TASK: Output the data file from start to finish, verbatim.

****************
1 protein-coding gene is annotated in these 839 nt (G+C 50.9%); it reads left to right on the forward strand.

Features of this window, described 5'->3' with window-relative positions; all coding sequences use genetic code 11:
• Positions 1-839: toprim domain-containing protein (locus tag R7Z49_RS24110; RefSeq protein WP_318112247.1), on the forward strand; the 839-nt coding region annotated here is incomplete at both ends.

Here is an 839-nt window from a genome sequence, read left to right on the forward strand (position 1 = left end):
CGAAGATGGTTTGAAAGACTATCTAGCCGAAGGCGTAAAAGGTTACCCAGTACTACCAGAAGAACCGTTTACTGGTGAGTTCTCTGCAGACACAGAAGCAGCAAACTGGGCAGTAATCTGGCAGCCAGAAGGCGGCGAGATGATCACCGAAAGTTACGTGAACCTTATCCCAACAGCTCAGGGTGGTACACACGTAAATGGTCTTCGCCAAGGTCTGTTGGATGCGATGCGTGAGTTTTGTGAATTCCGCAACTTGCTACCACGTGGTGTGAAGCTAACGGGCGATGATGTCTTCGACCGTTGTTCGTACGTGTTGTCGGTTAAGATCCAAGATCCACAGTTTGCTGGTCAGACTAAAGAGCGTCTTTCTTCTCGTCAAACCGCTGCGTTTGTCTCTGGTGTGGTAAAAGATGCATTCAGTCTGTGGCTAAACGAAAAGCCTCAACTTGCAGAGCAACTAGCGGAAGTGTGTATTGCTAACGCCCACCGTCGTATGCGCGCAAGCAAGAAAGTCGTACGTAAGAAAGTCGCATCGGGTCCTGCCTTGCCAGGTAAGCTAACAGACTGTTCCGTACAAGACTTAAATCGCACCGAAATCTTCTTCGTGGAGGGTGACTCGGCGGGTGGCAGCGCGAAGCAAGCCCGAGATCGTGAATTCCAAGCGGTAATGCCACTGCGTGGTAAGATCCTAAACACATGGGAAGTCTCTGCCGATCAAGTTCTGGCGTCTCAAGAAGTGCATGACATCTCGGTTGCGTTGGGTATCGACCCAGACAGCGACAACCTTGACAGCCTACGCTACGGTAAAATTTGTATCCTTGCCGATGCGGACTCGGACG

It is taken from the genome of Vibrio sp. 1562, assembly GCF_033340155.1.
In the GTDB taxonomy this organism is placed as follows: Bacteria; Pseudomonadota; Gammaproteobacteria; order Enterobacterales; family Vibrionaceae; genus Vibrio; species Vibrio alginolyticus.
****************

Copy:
1 protein-coding gene is annotated in these 839 nt (G+C 50.9%); it reads left to right on the forward strand.

Features of this window, described 5'->3' with window-relative positions; all coding sequences use genetic code 11:
• Positions 1-839: toprim domain-containing protein (locus tag R7Z49_RS24110; RefSeq protein WP_318112247.1), on the forward strand; the 839-nt coding region annotated here is incomplete at both ends.

Here is an 839-nt window from a genome sequence, read left to right on the forward strand (position 1 = left end):
CGAAGATGGTTTGAAAGACTATCTAGCCGAAGGCGTAAAAGGTTACCCAGTACTACCAGAAGAACCGTTTACTGGTGAGTTCTCTGCAGACACAGAAGCAGCAAACTGGGCAGTAATCTGGCAGCCAGAAGGCGGCGAGATGATCACCGAAAGTTACGTGAACCTTATCCCAACAGCTCAGGGTGGTACACACGTAAATGGTCTTCGCCAAGGTCTGTTGGATGCGATGCGTGAGTTTTGTGAATTCCGCAACTTGCTACCACGTGGTGTGAAGCTAACGGGCGATGATGTCTTCGACCGTTGTTCGTACGTGTTGTCGGTTAAGATCCAAGATCCACAGTTTGCTGGTCAGACTAAAGAGCGTCTTTCTTCTCGTCAAACCGCTGCGTTTGTCTCTGGTGTGGTAAAAGATGCATTCAGTCTGTGGCTAAACGAAAAGCCTCAACTTGCAGAGCAACTAGCGGAAGTGTGTATTGCTAACGCCCACCGTCGTATGCGCGCAAGCAAGAAAGTCGTACGTAAGAAAGTCGCATCGGGTCCTGCCTTGCCAGGTAAGCTAACAGACTGTTCCGTACAAGACTTAAATCGCACCGAAATCTTCTTCGTGGAGGGTGACTCGGCGGGTGGCAGCGCGAAGCAAGCCCGAGATCGTGAATTCCAAGCGGTAATGCCACTGCGTGGTAAGATCCTAAACACATGGGAAGTCTCTGCCGATCAAGTTCTGGCGTCTCAAGAAGTGCATGACATCTCGGTTGCGTTGGGTATCGACCCAGACAGCGACAACCTTGACAGCCTACGCTACGGTAAAATTTGTATCCTTGCCGATGCGGACTCGGACG

It is taken from the genome of Vibrio sp. 1562, assembly GCF_033340155.1.
In the GTDB taxonomy this organism is placed as follows: Bacteria; Pseudomonadota; Gammaproteobacteria; order Enterobacterales; family Vibrionaceae; genus Vibrio; species Vibrio alginolyticus.